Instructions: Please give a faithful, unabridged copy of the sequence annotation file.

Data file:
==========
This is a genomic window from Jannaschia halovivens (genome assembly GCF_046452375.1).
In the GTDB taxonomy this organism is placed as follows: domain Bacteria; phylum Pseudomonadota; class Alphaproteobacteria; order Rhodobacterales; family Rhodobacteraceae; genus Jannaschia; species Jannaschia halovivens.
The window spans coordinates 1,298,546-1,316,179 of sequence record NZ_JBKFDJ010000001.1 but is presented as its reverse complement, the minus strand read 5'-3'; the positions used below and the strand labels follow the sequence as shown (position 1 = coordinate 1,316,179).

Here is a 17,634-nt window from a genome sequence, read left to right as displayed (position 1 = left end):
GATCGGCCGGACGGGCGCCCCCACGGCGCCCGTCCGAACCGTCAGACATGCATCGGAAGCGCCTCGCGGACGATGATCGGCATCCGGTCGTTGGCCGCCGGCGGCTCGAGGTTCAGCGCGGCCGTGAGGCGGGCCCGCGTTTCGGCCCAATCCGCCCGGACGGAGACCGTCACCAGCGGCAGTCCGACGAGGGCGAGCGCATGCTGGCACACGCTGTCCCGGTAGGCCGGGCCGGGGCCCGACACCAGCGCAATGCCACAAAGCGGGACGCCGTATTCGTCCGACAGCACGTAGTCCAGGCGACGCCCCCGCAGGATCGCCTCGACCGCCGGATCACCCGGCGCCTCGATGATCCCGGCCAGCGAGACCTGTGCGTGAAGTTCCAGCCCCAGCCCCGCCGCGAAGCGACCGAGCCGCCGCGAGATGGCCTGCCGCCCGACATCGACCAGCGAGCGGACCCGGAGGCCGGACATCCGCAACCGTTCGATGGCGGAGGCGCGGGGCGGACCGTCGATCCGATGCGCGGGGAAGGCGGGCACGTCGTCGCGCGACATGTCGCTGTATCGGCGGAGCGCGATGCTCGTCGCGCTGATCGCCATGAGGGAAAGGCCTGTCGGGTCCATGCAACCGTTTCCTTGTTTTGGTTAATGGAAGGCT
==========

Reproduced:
This is a genomic window from Jannaschia halovivens (genome assembly GCF_046452375.1).
In the GTDB taxonomy this organism is placed as follows: domain Bacteria; phylum Pseudomonadota; class Alphaproteobacteria; order Rhodobacterales; family Rhodobacteraceae; genus Jannaschia; species Jannaschia halovivens.
The window spans coordinates 1,298,546-1,316,179 of sequence record NZ_JBKFDJ010000001.1 but is presented as its reverse complement, the minus strand read 5'-3'; the positions used below and the strand labels follow the sequence as shown (position 1 = coordinate 1,316,179).

Here is a 17,634-nt window from a genome sequence, read left to right as displayed (position 1 = left end):
GATCGGCCGGACGGGCGCCCCCACGGCGCCCGTCCGAACCGTCAGACATGCATCGGAAGCGCCTCGCGGACGATGATCGGCATCCGGTCGTTGGCCGCCGGCGGCTCGAGGTTCAGCGCGGCCGTGAGGCGGGCCCGCGTTTCGGCCCAATCCGCCCGGACGGAGACCGTCACCAGCGGCAGTCCGACGAGGGCGAGCGCATGCTGGCACACGCTGTCCCGGTAGGCCGGGCCGGGGCCCGACACCAGCGCAATGCCACAAAGCGGGACGCCGTATTCGTCCGACAGCACGTAGTCCAGGCGACGCCCCCGCAGGATCGCCTCGACCGCCGGATCACCCGGCGCCTCGATGATCCCGGCCAGCGAGACCTGTGCGTGAAGTTCCAGCCCCAGCCCCGCCGCGAAGCGACCGAGCCGCCGCGAGATGGCCTGCCGCCCGACATCGACCAGCGAGCGGACCCGGAGGCCGGACATCCGCAACCGTTCGATGGCGGAGGCGCGGGGCGGACCGTCGATCCGATGCGCGGGGAAGGCGGGCACGTCGTCGCGCGACATGTCGCTGTATCGGCGGAGCGCGATGCTCGTCGCGCTGATCGCCATGAGGGAAAGGCCTGTCGGGTCCATGCAACCGTTTCCTTGTTTTGGTTAATGGAAGGCT